Neighbors Helping Neighbors Can Help Solve Hunger

Ashbrooke Tullis

Ashbrooke Tullis

Local attorney, Ashbrooke Tullis, is a longtime supporter of Second Harvest Food Bank.

Ashbrooke's support for the food bank includes naming Second Harvest the beneficiary of her employer-provided life insurance policy.

"It is such an easy way to give," she says.

And through this planned gift, she is able to make a much larger donation to Second Harvest than she might otherwise be able to give.

Ashbrooke strongly believes in Second Harvest's mission.

"We live in a nation of plenty, yet there are families who don't have enough to eat," she says. "Second Harvest is on the ground every day working to make sure food that might otherwise be thrown away gets to those who need it most."

"Hunger is a systemic issue that touches every aspect of our society. If we can ensure children are well-fed, we can have a positive impact on their health, their ability to do well in school and, eventually, to obtain a good job. Solving hunger will improve so many of the problems our communities face. It's about neighbors helping neighbors."

Contact Heather Sweeney at or 504-729-2839 to learn about the many ways you can make a future gift to support Second Harvest.

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A charitable bequest is one or two sentences in your will or living trust that leave to Second Harvest Food Bank a specific item, an amount of money, a gift contingent upon certain events or a percentage of your estate.

an individual or organization designated to receive benefits or funds under a will or other contract, such as an insurance policy, trust or retirement plan

“I, [name], of [city, state ZIP], give, devise and bequeath the sum of $________ or ______ percent of my estate to Second Harvest Food Bank of Greater New Orleans and Acadiana, a nonprofit institution incorporated in the State of Louisiana with a business address of 700 Edwards Avenue, New Orleans, LA 70123 and tax identification number #72-0956468 for its unrestricted use and purpose.”

able to be changed or cancelled

A revocable living trust is set up during your lifetime and can be revoked at any time before death. They allow assets held in the trust to pass directly to beneficiaries without probate court proceedings and can also reduce federal estate taxes.

cannot be changed or cancelled

tax on gifts generally paid by the person making the gift rather than the recipient

the original value of an asset, such as stock, before its appreciation or depreciation

the growth in value of an asset like stock or real estate since the original purchase

the price a willing buyer and willing seller can agree on

The person receiving the gift annuity payments.

the part of an estate left after debts, taxes and specific bequests have been paid

a written and properly witnessed legal change to a will

the person named in a will to manage the estate, collect the property, pay any debt, and distribute property according to the will

A donor advised fund is an account that you set up but which is managed by a nonprofit organization. You contribute to the account, which grows tax-free. You can recommend how much (and how often) you want to distribute money from that fund to Second Harvest or other charities. You cannot direct the gifts.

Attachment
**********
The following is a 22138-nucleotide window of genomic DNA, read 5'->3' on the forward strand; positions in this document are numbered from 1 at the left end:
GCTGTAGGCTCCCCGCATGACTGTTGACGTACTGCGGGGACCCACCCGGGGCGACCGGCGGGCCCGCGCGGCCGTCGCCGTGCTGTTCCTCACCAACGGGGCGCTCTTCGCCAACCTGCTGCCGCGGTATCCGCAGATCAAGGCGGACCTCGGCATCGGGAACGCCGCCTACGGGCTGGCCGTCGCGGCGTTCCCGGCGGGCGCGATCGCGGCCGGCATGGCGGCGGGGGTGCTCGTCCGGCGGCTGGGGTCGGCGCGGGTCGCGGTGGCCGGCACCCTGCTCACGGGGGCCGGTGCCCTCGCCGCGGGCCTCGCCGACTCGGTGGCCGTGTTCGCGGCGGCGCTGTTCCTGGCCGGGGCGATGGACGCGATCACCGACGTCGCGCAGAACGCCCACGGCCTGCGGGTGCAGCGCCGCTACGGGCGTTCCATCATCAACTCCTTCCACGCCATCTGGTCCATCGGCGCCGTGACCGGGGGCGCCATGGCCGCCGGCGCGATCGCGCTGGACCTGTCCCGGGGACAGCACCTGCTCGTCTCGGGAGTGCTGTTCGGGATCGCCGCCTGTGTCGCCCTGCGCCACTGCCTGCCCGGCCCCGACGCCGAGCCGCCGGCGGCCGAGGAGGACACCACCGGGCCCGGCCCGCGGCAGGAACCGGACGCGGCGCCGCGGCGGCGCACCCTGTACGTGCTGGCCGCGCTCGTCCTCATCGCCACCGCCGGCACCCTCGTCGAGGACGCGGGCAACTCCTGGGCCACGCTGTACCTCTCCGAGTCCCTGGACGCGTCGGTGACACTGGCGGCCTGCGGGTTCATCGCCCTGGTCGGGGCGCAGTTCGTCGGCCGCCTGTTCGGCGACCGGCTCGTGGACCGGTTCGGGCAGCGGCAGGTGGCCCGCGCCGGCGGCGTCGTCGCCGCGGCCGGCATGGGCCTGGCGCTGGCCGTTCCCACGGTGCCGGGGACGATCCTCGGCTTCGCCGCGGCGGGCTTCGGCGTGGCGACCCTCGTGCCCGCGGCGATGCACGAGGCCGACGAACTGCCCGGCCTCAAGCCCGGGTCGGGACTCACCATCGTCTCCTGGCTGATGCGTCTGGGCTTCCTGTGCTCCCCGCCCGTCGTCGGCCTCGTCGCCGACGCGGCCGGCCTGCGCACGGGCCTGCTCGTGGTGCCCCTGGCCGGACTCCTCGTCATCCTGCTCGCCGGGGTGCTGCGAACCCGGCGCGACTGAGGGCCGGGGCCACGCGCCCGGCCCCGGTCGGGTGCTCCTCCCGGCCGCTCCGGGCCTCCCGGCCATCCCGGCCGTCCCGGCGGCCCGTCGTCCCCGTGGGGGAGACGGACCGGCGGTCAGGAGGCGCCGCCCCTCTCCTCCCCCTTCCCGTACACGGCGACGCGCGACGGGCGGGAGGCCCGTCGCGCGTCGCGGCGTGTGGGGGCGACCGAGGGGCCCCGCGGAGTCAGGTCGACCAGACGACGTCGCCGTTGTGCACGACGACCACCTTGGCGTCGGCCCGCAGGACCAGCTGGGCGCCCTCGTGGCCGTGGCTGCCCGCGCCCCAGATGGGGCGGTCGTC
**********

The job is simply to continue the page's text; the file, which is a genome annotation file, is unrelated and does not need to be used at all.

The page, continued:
An endowed gift can create a new endowment or add to an existing endowment. The principal of the endowment is invested and a portion of the principal’s earnings are used each year to support our mission.

Tax on the growth in value of an asset—such as real estate or stock—since its original purchase.

Securities, real estate or any other property having a fair market value greater than its original purchase price.

Real estate can be a personal residence, vacation home, timeshare property, farm, commercial property or undeveloped land.

A charitable remainder trust provides you or other named individuals income each year for life or a period not exceeding 20 years from assets you give to the trust you create.

You give assets to a trust that pays our organization set payments for a number of years, which you choose. The longer the length of time, the better the potential tax savings to you. When the term is up, the remaining trust assets go to you, your family or other beneficiaries you select. This is an excellent way to transfer property to family members at a minimal cost.

You fund this type of trust with cash or appreciated assets—and may qualify for a federal income tax charitable deduction when you itemize. You can also make additional gifts; each one also qualifies for a tax deduction. The trust pays you, each year, a variable amount based on a fixed percentage of the fair market value of the trust assets. When the trust terminates, the remaining principal goes to Second Harvest as a lump sum.

You fund this trust with cash or appreciated assets—and may qualify for a federal income tax charitable deduction when you itemize. Each year the trust pays you or another named individual the same dollar amount you choose at the start. When the trust terminates, the remaining principal goes to Second Harvest as a lump sum.

A beneficiary designation clearly identifies how specific assets will be distributed after your death.

A charitable gift annuity involves a simple contract between you and Second Harvest where you agree to make a gift to Second Harvest and we, in return, agree to pay you (and someone else, if you choose) a fixed amount each year for the rest of your life.

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